Yet it’s early. Neuroaesthetics, like the neuroscience of consciousness itself, is still in its infancy. Is there any reason to doubt that progress will be made? Is there any principled reason to be skeptical that there can be a valuable study of art making use of the methods and tools of neuroscience? I think the answer to these questions must be yes, but not because there is no value in bringing art and empirical science into contact, and not because art does not reflect our human biology.
“Value” here is totally relative, totally subjective. If this passage told me anything, it’s that Noë and I have a very different definition of what a “valuable study of art” is.
To begin to see this, consider: engagement with a work of art is a bit like engagement with another person in conversation; and a work of art itself can be usefully compared with a humorous gesture or a joke. Just as getting a joke requires sensitivity to a whole background context, to presuppositions and intended as well as unintended meanings, so “getting” a work of art requires an attunement to problems, questions, attitudes and expectations; it requires an engagement with the context in which the work of art has work to do. We might say that works of art pose questions and encountering a work of art meaningfully requires understanding the relevant questions and getting why they matter, or maybe even, why they don’t matter, or don’t matter any more, or why they would matter in one context but not another. In short, the work of art, whatever its local subject matter or specific concerns ― God, life, death, politics, the beautiful, art itself, perceptual consciousness ― and whatever its medium, is doing something like philosophical work.
I’m with Noë here– art and philosophy are doing similar work.
One consequence of this is that it may belong to the very nature of art, as it belongs to the nature of philosophy, that there can be nothing like a settled, once-and-for-all account of what art is, just as there can be no all-purpose account of what happens when people communicate or when they laugh together. Art, even for those who make it and love it, is always a question, a problem for itself. What is art? The question must arise, but it allows no definitive answer.
Absolutely! No one is saying they have a definitive answer, though.
For these reasons, neuroscience, which looks at events in the brains of individual people and can do no more than describe and analyze them, may just be the wrong kind of empirical science for understanding art.
Here Noë is being quite authoritative on two positions: first, that neuroscience is trying to be definitive about art (even Zeki doesn’t claim this), and second, that it’s the wrong kind of empirical study for understanding art. This is like telling your daughter she can’t go on a playdate with a new friend from school when a) your daughter hasn’t asked to go on the playdate yet, but merely mentioned that she talked to a new student that day, and b) you’ve personally never met nor seen this new student yourself. But no playdate!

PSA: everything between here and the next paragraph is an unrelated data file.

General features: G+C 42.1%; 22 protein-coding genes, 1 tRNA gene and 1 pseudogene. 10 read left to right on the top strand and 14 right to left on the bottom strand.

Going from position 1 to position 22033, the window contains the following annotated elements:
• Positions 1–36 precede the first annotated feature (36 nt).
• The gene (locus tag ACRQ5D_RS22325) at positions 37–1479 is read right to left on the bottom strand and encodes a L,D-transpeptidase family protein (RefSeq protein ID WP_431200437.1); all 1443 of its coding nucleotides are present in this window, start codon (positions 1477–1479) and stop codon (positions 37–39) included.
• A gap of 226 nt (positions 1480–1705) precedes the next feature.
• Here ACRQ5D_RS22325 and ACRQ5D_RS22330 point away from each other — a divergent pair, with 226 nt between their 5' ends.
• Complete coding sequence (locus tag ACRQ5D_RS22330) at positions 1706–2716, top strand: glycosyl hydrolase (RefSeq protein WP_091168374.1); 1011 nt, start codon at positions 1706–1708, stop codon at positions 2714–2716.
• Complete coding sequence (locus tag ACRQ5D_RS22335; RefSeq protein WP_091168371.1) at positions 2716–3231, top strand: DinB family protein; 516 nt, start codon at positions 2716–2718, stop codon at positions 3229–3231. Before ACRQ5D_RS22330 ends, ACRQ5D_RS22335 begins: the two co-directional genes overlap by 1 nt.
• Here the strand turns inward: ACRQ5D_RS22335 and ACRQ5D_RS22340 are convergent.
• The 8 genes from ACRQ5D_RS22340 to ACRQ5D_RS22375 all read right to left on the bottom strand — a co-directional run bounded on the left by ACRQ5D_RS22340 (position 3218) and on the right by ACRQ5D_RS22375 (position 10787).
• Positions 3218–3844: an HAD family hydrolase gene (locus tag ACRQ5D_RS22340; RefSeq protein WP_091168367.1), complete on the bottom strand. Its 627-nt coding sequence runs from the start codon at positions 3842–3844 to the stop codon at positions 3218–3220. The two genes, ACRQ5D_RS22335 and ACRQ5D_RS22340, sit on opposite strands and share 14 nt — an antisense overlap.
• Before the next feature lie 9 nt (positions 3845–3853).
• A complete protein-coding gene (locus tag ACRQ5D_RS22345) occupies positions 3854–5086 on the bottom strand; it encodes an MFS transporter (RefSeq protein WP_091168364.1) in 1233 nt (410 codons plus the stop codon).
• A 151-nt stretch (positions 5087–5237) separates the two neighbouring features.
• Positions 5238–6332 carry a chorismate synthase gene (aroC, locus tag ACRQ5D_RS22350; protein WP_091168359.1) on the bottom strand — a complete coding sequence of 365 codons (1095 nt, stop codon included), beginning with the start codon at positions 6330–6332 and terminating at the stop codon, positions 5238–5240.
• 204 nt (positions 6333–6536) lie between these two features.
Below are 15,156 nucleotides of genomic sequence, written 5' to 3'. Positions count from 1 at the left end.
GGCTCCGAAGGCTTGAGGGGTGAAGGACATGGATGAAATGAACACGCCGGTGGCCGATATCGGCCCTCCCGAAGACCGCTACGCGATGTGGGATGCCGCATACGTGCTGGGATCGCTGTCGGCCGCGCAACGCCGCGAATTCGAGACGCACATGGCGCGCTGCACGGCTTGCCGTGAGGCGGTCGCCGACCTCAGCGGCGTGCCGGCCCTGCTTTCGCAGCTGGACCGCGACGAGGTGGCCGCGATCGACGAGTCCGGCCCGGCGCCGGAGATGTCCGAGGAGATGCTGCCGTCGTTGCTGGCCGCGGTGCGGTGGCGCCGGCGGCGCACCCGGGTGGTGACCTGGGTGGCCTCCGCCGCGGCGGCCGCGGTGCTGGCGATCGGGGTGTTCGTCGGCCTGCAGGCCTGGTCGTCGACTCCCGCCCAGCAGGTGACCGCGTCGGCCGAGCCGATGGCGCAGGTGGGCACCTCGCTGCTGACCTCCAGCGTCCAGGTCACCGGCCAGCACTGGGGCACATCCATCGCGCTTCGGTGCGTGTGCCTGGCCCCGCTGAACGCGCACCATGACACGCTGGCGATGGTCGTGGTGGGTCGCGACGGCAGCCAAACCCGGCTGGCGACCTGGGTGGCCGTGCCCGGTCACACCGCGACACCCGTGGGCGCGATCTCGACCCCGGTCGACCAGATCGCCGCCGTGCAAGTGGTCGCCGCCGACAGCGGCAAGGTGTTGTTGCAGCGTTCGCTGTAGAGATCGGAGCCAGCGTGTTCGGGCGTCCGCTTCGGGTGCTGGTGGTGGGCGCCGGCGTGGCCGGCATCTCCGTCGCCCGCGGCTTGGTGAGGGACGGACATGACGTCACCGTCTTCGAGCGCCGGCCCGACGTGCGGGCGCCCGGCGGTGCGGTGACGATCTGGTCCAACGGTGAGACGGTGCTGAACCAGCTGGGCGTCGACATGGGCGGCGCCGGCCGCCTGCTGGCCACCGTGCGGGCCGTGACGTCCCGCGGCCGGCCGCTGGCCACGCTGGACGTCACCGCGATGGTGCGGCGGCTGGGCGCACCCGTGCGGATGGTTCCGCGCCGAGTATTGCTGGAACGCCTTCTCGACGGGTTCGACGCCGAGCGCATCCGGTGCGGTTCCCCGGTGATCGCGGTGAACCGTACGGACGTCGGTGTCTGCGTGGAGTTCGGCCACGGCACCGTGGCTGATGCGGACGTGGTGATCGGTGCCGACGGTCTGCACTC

Noë’s concluding sections are hasty, over-the-top, and they put words into the mouth of an entire scientific field:
Far from its being the case that we can apply neuroscience as an intellectual ready-made to understand art, it may be that art, by disclosing the ways in which human experience in general is something we enact together, in exchange, may provide new resources for shaping a more plausible, more empirically rigorous, account of our human nature.
Noë’s legion of strawmen rushing in with their ready-made neuroscientific answers to the deepest questions apparently need to go back home and question how empirically rigorous they’ve been. But if Noë has anything more to say about this “more plausible” and “more empirically rigorous” study of the perception of art, it’s not to be found here. Stirring up the conversation with alternative propositions or lines of research is a good thing; but putting words in a entire field’s mouth, telling it what it is not and will never be: these are things that, when posted on the New York Times’ site, amount to a swell of unfounded negativity in full public view. Noë comes off in this essay like Raymond Tallis, minus the humble Socratic admission of knowing that he doesn’t know. We’ll have to wait to see what Noë does suggest in his forthcoming book on art and human nature.
For the rest of the scientists out there studying perception and adding valuable voices to the chorus of a deepened and widened understanding of and appreciation for all forms of art, we can continue to thank the labs that slowly but surely generate the insights we find useful and insightful enough to include in peer-reviewed journals, academic textbooks, and books for the general public. The deepest questions– the rings of the “target” Noë believes neuroscience can’t even bring into focus– will not be answered instantaneously. That is why they are the deepest questions.